1. The company knows its customers.  This approach wouldn’t work for Hart Schaffner Marx
2. They get that every touch point is a chance to enhance the customer experience; to engage.  Even a form letter doesn’t read like a form letter


Are Customers Just Plain Fickle?

I must admit.  Now I’m totally confused.  Or, maybe it’s not just me.  Or, maybe it’s not me at all.  Maybe it’s the customer that’s a bit confused.  Fickle maybe a more appropriate term?

There have been reams and reams of studies, blogs and articles reporting customers’ sentiment in general about the sorry state of customer service across the board.  In many of those writings, the customer has indicated a strong preference for self service.  And, the trend towards that preference is growing rapidly, due to many factors such as demographic shifts.  But, as important, is the feeling that, if live customer service stinks and, like a box of chocolates, you never know what or who or from what remote corner of the world you’re gonna get, people would just as soon have a DIY option.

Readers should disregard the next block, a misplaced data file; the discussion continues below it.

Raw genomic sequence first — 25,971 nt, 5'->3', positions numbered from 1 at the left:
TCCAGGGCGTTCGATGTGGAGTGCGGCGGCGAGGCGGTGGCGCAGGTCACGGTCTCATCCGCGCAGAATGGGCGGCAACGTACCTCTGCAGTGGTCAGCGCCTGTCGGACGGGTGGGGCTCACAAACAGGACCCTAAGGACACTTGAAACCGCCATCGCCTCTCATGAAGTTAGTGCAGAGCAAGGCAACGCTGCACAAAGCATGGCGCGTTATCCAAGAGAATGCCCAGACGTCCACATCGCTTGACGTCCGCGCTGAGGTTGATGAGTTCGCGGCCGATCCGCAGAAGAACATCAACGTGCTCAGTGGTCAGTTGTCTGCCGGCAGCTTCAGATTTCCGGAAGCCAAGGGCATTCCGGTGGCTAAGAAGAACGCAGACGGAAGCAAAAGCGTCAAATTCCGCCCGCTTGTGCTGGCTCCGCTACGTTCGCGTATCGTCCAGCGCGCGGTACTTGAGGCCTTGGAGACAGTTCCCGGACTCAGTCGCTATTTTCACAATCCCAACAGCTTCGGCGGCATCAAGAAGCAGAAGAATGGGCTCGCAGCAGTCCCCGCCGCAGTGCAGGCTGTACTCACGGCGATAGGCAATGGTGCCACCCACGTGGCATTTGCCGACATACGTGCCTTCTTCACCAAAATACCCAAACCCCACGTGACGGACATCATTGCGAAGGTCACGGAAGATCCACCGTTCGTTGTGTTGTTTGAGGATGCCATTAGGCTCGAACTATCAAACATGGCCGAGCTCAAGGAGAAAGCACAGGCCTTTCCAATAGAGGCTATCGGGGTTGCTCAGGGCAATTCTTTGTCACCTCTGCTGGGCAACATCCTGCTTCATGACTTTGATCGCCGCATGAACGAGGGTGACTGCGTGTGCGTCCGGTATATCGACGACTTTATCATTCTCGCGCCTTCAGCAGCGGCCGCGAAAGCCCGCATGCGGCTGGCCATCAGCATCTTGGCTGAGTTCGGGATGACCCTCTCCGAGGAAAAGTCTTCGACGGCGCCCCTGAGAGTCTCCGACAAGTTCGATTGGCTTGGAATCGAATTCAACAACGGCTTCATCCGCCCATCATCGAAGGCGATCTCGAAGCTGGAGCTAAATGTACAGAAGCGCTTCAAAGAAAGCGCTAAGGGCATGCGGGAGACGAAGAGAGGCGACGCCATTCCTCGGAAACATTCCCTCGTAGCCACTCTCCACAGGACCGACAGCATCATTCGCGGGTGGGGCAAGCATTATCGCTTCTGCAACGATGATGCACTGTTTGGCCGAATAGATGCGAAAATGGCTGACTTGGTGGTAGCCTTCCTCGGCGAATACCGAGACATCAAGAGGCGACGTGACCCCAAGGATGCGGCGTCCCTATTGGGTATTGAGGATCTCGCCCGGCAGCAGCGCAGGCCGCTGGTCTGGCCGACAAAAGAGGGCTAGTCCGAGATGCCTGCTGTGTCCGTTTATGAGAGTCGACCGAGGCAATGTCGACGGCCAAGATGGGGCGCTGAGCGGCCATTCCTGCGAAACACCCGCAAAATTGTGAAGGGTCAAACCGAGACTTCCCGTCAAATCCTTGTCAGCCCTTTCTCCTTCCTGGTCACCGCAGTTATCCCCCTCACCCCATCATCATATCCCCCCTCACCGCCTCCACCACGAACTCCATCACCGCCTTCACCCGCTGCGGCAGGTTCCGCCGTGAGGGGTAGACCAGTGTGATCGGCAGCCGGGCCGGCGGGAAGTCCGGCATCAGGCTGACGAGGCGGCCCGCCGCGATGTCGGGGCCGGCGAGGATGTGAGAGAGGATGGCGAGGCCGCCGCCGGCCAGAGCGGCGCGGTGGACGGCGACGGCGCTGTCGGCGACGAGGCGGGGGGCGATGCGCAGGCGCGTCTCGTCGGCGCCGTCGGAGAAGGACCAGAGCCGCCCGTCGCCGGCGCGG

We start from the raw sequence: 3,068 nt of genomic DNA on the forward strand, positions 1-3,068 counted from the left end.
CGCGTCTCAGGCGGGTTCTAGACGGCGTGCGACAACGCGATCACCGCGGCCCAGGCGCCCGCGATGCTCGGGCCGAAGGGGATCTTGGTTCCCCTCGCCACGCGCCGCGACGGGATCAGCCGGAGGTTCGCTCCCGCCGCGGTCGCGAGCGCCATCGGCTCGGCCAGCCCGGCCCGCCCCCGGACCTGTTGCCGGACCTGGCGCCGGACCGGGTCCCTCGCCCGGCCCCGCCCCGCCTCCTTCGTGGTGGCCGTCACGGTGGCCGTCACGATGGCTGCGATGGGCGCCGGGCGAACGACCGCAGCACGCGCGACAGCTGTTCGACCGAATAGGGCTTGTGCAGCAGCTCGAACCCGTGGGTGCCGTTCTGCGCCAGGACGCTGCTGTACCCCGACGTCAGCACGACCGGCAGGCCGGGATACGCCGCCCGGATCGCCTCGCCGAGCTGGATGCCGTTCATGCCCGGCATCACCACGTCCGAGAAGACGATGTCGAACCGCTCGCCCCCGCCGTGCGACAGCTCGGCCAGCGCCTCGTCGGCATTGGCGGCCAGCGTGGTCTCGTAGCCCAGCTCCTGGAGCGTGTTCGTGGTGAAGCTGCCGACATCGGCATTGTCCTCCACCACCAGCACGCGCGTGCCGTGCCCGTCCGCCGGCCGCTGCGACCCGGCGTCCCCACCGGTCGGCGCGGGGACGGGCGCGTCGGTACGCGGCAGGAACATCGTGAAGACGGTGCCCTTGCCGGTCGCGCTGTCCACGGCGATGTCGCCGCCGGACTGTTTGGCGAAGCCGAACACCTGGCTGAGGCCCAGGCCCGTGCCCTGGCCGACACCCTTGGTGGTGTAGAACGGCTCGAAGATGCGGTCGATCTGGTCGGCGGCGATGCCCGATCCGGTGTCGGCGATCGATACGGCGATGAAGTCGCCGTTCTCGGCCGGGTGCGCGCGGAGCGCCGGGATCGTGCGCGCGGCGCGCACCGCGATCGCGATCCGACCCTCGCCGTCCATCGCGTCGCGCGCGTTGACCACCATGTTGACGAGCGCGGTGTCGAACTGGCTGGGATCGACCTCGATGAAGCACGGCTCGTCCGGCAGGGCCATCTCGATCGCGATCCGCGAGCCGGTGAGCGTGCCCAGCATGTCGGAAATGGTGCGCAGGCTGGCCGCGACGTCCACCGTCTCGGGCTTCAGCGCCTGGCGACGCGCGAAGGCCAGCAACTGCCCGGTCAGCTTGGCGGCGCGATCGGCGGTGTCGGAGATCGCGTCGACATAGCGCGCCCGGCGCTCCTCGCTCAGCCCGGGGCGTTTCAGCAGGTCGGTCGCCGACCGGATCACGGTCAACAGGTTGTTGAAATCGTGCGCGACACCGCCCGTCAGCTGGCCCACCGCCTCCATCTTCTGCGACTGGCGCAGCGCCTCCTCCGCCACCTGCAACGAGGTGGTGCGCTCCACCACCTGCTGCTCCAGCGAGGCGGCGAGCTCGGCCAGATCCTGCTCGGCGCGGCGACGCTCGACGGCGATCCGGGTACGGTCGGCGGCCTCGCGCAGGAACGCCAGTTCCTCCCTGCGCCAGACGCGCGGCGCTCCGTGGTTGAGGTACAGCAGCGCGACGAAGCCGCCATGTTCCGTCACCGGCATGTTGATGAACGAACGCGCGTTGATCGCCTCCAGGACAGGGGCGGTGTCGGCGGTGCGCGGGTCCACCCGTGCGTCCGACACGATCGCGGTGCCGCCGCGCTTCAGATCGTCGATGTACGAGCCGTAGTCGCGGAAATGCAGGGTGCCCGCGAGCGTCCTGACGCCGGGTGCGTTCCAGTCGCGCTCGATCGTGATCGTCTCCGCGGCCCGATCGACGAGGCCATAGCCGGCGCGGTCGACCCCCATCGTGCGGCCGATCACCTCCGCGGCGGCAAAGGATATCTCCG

Now granted, self service has had a rocky history as well.  By no means is it optimized.  Just look at the track record of bank ATMs.

Then along came a question posted on LinkedIn from my friend Justin Flitter. who asked:

“What will customer service and a great customer experience look like in 5 or 10 years?”

And the responses Justin received confounded me.  They all fall into the bucket of, in Justin’s words, “robotic, impersonal customer service must die”.  Well, I can’t argue with that.  And, I think this is a hangover from the less-than-stellar deployment of self service options to-date.  A couple other quotes from Justin’s post:

“I predict that high-tech over high touch will experience a severe consumer back-lash.  The self service, online transaction with little to no human contact will reach a tipping point of frustration”

“Self service transactions completely void of any human interaction and IVR…once seen as innovations in customer support, are now the bane of customers”

So, wait.  Live customer service stinks.  Self service stinks.  Now what the hell do we do?